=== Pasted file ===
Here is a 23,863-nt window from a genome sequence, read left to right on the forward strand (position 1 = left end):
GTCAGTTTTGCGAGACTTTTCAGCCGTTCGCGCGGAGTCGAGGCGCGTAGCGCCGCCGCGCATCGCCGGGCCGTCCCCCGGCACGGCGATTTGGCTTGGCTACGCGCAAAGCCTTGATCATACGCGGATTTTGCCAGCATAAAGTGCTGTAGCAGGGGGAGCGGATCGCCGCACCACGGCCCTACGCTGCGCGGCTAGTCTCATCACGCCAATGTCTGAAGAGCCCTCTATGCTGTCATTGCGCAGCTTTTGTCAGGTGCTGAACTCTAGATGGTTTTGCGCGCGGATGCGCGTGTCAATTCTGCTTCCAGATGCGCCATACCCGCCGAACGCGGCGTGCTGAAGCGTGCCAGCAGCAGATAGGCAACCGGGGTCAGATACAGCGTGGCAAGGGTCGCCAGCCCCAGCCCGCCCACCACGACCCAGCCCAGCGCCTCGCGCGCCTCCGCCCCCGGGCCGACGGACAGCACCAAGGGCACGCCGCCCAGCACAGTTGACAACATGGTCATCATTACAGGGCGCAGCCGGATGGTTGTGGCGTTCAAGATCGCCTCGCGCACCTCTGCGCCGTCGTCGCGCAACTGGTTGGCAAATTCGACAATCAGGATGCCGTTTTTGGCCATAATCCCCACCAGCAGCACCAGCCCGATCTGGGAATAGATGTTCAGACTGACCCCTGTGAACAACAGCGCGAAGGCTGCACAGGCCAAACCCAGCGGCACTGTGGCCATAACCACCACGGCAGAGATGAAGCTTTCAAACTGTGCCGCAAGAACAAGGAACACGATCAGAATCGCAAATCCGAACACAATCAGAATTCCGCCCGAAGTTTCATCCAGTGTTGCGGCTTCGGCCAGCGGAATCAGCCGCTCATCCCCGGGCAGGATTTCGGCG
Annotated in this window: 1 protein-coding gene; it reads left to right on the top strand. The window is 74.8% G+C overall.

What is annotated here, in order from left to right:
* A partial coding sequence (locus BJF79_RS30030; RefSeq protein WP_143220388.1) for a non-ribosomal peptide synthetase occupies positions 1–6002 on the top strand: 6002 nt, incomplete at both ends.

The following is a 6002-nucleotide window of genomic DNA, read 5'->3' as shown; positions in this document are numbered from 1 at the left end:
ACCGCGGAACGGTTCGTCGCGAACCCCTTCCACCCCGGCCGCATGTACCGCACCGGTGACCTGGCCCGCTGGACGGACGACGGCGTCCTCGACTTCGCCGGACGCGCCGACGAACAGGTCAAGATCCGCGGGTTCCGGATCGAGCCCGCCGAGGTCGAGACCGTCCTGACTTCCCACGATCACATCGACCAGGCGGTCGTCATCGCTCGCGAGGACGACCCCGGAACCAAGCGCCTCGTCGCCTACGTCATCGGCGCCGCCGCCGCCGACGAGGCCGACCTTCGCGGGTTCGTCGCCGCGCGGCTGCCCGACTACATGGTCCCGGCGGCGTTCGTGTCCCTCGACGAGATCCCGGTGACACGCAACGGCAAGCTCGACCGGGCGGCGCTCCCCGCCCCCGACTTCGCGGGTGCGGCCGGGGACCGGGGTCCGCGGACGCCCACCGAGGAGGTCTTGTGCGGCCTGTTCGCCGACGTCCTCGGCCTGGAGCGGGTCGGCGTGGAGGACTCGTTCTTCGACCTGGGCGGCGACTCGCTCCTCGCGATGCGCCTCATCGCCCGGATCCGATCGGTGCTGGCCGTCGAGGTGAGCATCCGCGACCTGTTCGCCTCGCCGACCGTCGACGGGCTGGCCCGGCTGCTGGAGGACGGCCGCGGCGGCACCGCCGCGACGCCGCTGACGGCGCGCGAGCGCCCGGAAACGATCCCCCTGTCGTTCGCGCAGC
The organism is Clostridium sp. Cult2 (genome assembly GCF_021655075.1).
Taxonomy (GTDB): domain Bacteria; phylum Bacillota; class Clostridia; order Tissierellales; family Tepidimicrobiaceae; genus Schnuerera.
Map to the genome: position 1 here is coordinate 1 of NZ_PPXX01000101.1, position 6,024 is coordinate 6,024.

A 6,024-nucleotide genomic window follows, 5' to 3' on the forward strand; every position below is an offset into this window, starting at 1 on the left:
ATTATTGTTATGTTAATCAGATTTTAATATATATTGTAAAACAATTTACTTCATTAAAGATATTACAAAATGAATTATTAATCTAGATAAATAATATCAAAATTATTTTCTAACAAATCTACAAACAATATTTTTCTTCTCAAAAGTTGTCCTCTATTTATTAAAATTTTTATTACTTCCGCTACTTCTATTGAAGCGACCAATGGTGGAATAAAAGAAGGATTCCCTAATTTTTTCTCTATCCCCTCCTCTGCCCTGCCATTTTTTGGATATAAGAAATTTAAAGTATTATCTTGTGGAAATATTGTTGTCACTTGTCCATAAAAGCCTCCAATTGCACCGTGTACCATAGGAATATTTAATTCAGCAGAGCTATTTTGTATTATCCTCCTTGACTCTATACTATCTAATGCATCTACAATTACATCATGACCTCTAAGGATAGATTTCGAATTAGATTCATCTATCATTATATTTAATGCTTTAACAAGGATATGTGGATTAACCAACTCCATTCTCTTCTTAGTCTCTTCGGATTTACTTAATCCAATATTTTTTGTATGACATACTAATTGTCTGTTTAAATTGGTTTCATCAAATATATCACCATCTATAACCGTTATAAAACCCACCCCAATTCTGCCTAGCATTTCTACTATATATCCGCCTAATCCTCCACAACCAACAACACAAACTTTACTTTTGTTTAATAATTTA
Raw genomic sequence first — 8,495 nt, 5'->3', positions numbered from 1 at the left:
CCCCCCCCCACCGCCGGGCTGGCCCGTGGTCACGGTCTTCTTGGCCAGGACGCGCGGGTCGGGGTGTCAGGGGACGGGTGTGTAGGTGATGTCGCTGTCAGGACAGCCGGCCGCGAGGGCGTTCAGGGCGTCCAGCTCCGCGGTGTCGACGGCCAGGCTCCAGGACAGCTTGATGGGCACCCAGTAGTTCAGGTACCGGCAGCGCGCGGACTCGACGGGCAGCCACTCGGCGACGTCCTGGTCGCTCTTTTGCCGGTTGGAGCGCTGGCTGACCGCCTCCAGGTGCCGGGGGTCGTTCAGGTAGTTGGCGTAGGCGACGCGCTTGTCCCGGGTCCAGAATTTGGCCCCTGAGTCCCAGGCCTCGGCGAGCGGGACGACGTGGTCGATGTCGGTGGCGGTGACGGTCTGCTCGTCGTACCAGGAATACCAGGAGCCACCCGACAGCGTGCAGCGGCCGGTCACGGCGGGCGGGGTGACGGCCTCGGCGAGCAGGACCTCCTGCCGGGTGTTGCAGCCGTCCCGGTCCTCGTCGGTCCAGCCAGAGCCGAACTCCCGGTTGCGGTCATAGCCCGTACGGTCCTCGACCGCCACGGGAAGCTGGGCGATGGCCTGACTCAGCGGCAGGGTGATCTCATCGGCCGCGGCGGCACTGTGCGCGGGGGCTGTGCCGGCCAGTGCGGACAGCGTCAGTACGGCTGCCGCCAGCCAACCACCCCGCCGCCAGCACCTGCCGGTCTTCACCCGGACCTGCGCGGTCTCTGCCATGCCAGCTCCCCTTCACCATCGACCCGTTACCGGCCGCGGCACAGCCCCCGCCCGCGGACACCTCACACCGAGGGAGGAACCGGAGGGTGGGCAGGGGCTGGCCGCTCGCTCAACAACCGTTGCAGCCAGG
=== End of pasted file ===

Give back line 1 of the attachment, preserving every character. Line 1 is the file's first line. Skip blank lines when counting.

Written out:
Here is a 23,863-nt window from a genome sequence, read left to right on the forward strand (position 1 = left end):